NIL 101 for International Student Athletes

January 4, 2024

In the ever-evolving landscape of collegiate sports, the introduction of Name, Image, and Likeness (NIL) policies has reshaped the way athletes can benefit from their personal brands. While this change has opened up new opportunities for many, there’s a group of athletes left on the sidelines, unable to participate fully in the burgeoning NIL industry: international student-athletes.

NIL policies, which empower athletes to earn income from their image and likeness, have become a game-changer for college sports. However, the situation becomes intricate when international student-athletes are thrown into the mix. There’s a silent but significant issue—more than 24,000 international NCAA athletes are left out of the NIL industry, which represents roughly twelve percent of all college athletes. This exclusion translates to a staggering $28 million in potential earnings voided for Division I International athletes. (Source: Business of College Sports, NCAA

The reasons behind this exclusion are rooted in the complex web of immigration laws and regulations that international students and their educational institutions are subject to. While these laws remain silent on NIL matters, they are quite vocal about penalties for unauthorized employment. Such penalties include the immediate termination of student visa status, deportation, and the potential inability to obtain future visa statuses or permanent legal status in the U.S. Furthermore, federal regulatory changes in this area are infrequent, with most updates coming in the form of policy guidance from the Department of Homeland Security (DHS) and its sub agencies.

The F-1 visa, which is the most common visa for international student-athletes, has restrictions that prohibit most forms of employment. Only three employment options are available, with on-campus employment being the most common and typically limited to 20 hours per week when school is in session. This limits international student-athletes’ ability to engage in off-campus work or to earn income through NIL opportunities in the U.S.

Another opportunity lies with the O-1 visa, a category traditionally reserved for individuals with extraordinary abilities in fields like arts, sciences, and business. However, there’s a compelling case to be made for extending this visa to exceptional athletes, particularly in Division I athletics. Take, for instance, the story of Hansel Emmanuel, a one-armed basketball player with remarkable skills, originally from the Dominican Republic. Hansel’s exceptional abilities led to him securing an O-1 visa, allowing him to participate in NIL activities and potentially setting a precedent that could open doors for other international Division I athletes seeking to profit off of their NIL in America. The criteria for obtaining an O-1 visa are undoubtedly stringent, but for those who meet them, it represents a game-changing opportunity.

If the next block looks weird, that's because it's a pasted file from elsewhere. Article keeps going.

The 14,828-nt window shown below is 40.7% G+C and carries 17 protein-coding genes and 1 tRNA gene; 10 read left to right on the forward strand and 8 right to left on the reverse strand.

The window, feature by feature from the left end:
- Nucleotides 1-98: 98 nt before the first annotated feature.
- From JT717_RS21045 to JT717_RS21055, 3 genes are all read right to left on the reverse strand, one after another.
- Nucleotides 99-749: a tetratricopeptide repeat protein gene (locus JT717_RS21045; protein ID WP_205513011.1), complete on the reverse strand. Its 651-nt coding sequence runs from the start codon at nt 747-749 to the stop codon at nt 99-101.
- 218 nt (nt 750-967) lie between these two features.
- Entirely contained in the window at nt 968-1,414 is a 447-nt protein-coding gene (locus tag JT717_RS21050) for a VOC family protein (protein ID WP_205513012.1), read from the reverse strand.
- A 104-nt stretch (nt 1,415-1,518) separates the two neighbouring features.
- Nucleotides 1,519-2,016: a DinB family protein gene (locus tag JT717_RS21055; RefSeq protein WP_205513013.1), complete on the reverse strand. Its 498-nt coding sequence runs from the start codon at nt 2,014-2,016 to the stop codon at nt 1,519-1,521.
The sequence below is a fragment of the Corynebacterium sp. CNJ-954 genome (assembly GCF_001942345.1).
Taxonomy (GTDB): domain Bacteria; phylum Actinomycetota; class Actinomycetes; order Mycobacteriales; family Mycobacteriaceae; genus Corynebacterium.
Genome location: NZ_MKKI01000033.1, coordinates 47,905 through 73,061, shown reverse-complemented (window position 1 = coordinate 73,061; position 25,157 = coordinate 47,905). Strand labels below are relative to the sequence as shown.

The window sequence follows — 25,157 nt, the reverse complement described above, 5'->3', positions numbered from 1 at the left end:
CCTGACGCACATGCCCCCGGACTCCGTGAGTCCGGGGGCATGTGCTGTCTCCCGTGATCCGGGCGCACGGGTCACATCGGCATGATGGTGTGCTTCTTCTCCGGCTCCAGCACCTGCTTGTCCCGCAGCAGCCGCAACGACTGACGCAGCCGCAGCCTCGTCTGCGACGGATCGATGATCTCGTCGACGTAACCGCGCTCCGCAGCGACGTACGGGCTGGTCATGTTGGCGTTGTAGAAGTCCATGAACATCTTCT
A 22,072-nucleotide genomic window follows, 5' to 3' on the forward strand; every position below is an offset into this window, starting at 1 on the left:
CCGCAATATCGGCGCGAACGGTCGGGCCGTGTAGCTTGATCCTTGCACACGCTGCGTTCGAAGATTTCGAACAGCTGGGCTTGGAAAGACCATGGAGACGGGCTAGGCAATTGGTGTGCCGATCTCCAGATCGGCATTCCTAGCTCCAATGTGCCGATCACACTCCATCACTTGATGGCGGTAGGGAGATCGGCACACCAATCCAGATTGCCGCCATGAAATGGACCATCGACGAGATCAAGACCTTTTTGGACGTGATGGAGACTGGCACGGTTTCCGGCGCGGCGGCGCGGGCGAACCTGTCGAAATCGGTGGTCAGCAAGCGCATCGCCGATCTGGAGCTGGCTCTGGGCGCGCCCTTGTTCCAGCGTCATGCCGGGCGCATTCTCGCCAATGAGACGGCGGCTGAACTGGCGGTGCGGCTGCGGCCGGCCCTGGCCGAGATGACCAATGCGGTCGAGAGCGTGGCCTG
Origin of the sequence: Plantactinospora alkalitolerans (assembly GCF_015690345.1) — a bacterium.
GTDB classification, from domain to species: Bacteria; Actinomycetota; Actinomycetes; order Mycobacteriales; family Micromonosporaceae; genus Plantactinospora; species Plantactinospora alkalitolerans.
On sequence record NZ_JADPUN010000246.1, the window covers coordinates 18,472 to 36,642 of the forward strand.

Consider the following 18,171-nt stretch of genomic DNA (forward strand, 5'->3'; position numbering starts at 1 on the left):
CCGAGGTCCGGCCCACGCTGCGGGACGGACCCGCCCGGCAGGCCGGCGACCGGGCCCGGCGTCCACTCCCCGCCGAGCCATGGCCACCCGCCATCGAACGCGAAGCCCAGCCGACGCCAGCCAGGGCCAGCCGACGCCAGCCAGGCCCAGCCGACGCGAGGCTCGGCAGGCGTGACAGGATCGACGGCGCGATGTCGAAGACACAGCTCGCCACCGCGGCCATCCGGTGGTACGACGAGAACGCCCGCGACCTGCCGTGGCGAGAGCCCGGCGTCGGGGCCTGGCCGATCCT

This visa not only paves the way for international student-athletes to compete at the Division 1 level but also allows them to actively participate in the burgeoning world of NIL deals. While the O-1 visa may not be a feasible option for every international athlete, it presents an exciting prospect for those with extraordinary skills and the potential to make a significant impact in collegiate sports. It is worth noting that exploring the O-1 visa as a pathway for international athletes involves rigorous documentation and a thorough understanding of the eligibility criteria. Consulting with immigration experts or legal professionals is advisable for athletes considering this route.

So, what does this mean for international student-athletes? The challenges are significant. Most state NIL laws prohibit institutional payment or deal-making for student-athletes’ NIL, limiting their options for profiting from their image and likeness. These athletes are essentially forced to choose between trading 20 hours per week of NIL income from their school for 20 hours a week of on-campus employment.

While many athletic departments advise international student-athletes to avoid NIL opportunities altogether, some avenues are still open. The physical location of the student-athlete is crucial in this analysis. There is no U.S. immigration status when an international student-athlete is physically outside the United States, which makes it possible for them to engage in NIL activities during academic breaks or while visiting their home countries.

Furthermore, understanding the difference between passive and active income is key. Passive income, such as royalties, is generally considered acceptable. The question arises when royalties require a certain level of participation or effort, as it could be deemed active income, thus subject to immigration restrictions.

The lack of clarity in federal guidance leaves international student-athletes and their institutions in a precarious situation. In the absence of comprehensive federal regulations, institutions have sought guidance from immigration counsel to help navigate this complex landscape.

A potential solution lies in the hands of Congress or the DHS. Congress could create a legislative fix that would permit NIL activities by any current NCAA student-athlete with lawful status in the U.S. This change, while challenging, is not unrealistic. Alternatively, the DHS could provide a regulatory fix by updating the definitions of “student activity” and “permissible work” for F-1 visa holders in the context of NIL. Lastly, DHS could offer informal regulatory guidance through a policy memorandum, allowing F-1 students to engage in NIL activities authorized by state statutes.